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Permanent of the product of doubly stochastic matrices

  • R. A. Brualdi (a1)


If A = [aij] is an n × n matrix, the permanent of A is the scalar valued function of A defined by

where the summation extends over all permutations (i1, i2, …, in) of the integers 1, 2, …, n. If we assume that A is a non-negative matrix (that is, that A has non-negative entries) then we come upon an extremely interesting situation. Much work has been done in finding significant upper bounds for the permanent and permanental minors of A (see, e.g. (2, 4–7) in (5) an excellent bibliography is given). If B = [bij] is another n × n non-negative matrix, then we may form the product AB and consider the permanent of this matrix. Unlike the determinant, the permanent is not a multiplicative function. In our circumstances here, however, it is easy to verify and indeed a proof was written down in (1) that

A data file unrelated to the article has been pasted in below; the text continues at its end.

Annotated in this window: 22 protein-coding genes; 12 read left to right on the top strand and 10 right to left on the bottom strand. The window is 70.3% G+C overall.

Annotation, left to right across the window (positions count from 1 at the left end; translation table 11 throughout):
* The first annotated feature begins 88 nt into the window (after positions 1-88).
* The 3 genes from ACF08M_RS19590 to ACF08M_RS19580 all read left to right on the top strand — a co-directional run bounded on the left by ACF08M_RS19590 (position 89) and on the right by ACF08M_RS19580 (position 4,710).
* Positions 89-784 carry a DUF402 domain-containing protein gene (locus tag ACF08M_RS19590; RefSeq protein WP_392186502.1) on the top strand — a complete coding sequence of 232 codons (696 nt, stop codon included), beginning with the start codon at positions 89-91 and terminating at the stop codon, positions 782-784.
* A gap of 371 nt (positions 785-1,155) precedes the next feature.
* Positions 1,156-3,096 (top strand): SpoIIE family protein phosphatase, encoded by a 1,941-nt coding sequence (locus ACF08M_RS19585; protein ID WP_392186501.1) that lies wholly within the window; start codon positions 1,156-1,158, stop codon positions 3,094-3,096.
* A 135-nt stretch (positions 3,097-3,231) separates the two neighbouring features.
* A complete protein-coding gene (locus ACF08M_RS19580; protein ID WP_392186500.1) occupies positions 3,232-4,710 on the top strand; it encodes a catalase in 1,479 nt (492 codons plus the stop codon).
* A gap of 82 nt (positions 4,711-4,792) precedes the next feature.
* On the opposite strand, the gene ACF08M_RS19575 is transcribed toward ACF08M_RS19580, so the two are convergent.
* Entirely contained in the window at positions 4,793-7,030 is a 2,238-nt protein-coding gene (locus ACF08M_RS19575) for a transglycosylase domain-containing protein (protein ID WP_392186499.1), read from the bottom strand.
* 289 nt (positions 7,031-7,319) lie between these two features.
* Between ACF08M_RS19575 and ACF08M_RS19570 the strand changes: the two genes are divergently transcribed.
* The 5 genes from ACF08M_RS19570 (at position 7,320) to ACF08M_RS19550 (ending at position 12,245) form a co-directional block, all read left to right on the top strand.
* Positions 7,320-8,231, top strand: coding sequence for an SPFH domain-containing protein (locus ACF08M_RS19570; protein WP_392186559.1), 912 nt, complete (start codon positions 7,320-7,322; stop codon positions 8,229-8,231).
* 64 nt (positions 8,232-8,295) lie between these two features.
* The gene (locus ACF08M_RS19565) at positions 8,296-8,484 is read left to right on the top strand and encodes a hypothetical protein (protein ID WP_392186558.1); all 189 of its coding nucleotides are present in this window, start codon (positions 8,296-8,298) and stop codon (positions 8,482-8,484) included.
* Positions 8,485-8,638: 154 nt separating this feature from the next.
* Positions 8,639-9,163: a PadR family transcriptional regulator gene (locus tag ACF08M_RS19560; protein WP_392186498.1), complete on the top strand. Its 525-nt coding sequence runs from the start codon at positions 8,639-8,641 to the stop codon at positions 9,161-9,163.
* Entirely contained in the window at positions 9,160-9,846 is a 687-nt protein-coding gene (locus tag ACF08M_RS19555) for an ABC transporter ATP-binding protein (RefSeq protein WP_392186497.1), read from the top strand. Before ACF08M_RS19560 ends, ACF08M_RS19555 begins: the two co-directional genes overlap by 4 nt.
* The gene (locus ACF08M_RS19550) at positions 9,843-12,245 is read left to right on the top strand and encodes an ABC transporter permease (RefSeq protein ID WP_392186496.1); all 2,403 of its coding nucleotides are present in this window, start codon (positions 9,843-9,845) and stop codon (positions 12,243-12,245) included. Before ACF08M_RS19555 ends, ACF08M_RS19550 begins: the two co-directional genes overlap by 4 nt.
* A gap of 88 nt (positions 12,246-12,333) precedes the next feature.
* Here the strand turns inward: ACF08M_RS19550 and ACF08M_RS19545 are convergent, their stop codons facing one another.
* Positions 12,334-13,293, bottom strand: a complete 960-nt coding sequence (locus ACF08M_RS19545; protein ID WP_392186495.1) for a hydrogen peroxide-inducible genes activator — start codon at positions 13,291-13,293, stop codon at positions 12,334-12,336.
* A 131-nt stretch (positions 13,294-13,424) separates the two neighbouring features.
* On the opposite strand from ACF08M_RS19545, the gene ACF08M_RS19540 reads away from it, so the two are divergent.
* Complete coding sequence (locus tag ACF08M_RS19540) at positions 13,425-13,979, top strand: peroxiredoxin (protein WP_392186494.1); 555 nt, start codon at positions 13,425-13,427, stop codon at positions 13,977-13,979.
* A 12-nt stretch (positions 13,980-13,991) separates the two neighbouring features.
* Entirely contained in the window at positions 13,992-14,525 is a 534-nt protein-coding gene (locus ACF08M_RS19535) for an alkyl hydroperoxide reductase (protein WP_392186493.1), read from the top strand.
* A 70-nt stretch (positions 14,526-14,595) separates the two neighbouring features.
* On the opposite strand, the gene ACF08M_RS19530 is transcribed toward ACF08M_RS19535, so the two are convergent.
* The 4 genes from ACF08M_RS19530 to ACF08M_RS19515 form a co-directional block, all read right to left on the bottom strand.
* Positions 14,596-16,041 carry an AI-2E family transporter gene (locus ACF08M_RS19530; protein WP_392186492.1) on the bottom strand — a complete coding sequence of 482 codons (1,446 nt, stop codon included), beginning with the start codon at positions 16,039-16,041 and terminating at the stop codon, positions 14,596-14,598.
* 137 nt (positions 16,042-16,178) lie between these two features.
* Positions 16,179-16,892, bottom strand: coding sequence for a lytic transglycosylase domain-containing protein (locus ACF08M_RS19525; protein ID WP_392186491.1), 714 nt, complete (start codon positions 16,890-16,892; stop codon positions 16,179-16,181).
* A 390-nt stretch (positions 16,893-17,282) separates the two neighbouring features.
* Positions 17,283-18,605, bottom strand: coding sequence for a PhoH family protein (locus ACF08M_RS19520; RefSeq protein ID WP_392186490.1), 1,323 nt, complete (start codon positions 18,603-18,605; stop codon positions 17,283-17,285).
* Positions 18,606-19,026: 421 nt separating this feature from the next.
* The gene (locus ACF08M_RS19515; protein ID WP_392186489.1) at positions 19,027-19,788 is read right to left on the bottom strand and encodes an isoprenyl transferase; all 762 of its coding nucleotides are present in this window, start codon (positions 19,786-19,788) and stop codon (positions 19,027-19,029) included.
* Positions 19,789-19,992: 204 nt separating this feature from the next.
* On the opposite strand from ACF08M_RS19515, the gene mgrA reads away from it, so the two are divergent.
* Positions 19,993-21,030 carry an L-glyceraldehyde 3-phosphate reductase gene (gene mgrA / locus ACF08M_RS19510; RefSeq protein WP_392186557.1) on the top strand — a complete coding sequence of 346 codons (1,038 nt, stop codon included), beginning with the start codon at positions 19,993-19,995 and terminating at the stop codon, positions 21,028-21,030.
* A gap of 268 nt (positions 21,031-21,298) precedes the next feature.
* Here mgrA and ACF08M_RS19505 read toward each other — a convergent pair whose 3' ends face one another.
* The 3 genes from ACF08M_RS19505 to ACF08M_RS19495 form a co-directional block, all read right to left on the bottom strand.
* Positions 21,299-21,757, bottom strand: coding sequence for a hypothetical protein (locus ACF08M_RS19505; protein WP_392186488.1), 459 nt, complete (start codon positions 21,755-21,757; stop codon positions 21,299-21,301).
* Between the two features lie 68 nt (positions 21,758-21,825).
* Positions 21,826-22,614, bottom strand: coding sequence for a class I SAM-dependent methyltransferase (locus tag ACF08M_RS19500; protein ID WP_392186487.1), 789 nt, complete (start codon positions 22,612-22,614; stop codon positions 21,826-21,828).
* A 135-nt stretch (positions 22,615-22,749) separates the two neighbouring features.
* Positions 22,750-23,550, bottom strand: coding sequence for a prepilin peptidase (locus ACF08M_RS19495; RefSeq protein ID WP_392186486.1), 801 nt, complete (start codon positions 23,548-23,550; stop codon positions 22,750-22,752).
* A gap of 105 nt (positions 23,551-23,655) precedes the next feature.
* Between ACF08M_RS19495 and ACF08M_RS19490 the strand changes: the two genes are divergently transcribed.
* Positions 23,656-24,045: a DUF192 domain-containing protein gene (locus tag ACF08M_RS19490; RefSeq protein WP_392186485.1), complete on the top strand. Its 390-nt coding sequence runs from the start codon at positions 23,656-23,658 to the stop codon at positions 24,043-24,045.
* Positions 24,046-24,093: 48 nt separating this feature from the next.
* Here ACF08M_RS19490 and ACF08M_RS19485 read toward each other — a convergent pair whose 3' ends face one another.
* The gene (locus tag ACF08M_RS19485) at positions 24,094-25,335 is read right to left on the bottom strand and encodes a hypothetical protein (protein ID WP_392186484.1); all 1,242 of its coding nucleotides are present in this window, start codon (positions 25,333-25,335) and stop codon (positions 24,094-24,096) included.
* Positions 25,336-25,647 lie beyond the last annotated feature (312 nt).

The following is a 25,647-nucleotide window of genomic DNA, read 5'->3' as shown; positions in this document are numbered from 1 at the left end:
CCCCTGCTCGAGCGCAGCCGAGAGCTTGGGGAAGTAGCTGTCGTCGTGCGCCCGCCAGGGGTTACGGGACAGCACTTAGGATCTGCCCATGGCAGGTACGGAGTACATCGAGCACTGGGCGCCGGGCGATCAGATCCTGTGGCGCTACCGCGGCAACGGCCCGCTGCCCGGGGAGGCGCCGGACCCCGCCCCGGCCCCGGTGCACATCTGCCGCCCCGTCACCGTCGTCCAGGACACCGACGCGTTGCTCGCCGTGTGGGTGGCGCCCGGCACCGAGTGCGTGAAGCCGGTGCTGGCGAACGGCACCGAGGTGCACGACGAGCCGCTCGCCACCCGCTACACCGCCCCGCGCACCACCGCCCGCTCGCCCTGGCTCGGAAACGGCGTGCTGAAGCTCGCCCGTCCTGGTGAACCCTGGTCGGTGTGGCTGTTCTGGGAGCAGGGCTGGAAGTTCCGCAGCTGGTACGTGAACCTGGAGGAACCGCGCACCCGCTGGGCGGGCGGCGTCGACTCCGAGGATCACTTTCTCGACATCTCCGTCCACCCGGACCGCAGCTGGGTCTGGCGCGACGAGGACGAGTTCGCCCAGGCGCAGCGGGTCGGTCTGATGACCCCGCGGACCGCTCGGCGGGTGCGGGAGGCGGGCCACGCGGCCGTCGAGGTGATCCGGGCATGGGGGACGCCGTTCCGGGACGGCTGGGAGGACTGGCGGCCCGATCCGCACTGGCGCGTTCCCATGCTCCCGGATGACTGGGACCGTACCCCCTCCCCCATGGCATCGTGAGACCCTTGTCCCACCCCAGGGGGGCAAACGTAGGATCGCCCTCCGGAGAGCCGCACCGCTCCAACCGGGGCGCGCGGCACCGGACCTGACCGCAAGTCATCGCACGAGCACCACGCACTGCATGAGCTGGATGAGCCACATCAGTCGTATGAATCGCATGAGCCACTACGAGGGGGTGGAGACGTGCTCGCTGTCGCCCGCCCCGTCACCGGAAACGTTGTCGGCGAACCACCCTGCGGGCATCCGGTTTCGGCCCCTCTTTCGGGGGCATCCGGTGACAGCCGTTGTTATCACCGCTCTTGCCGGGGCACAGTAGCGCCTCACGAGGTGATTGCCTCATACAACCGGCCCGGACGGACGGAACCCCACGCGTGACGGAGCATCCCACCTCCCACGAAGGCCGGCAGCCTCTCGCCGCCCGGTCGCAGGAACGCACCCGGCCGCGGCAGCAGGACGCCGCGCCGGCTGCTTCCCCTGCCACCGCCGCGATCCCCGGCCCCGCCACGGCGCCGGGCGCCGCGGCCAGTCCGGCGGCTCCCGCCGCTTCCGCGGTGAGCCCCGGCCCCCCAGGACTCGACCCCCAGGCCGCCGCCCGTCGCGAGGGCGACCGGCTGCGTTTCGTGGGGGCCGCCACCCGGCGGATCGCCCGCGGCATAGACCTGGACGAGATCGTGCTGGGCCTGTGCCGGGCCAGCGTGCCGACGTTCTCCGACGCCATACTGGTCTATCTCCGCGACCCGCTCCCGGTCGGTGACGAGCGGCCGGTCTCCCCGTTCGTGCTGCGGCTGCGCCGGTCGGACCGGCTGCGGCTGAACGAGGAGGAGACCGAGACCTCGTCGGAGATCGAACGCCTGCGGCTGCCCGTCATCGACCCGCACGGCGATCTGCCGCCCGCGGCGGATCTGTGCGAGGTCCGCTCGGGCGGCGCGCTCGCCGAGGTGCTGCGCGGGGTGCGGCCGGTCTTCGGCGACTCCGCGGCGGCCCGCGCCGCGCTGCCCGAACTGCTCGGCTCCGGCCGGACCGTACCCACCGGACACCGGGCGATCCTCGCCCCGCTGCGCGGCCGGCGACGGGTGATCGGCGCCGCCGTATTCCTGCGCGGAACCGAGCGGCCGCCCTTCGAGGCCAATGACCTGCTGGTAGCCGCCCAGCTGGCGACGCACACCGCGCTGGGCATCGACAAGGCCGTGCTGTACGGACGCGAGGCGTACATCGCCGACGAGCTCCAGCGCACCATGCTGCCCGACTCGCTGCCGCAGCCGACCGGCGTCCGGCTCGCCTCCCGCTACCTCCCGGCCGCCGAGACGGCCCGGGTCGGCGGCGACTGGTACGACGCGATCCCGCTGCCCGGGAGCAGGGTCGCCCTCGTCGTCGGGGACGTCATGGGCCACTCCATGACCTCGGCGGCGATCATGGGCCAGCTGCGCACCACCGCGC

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(1)Brualdi, R. A.Permanent of the direct product of matrices. Pacific J. Math. 16 (1966), 471482.
(2)Brualdi, R. A. & Newman, M.Inequalities for permanents and permanental minors. Proc. Cambridge Philos. Soc. 61 (1965), 741746.
(3)Dulmage, A. L. & Mendelsohn, N. S.Coverings of bipartite graphs. Canad. J. Math. 10 (1958), 517534.
(4)Jurkat, W. B. & Ryser, H. J.Matrix factorizations of determinants and permanents. J. Algebra 3 (1966), 127.
(5)Marcus, M. & Minc, H. Permanents.Amer. Math. Monthly 72 (1965), 577591.
(6)Marcus, M. & Minc, H.A survey of matrix theory and matrix inequalities (Allyn and Bacon; Boston, 1964).
(7)Marcus, M., Minc, H. & Newman, M.Inequalities for the permanent function. Ann. of Math. 75 (1962), 4762.


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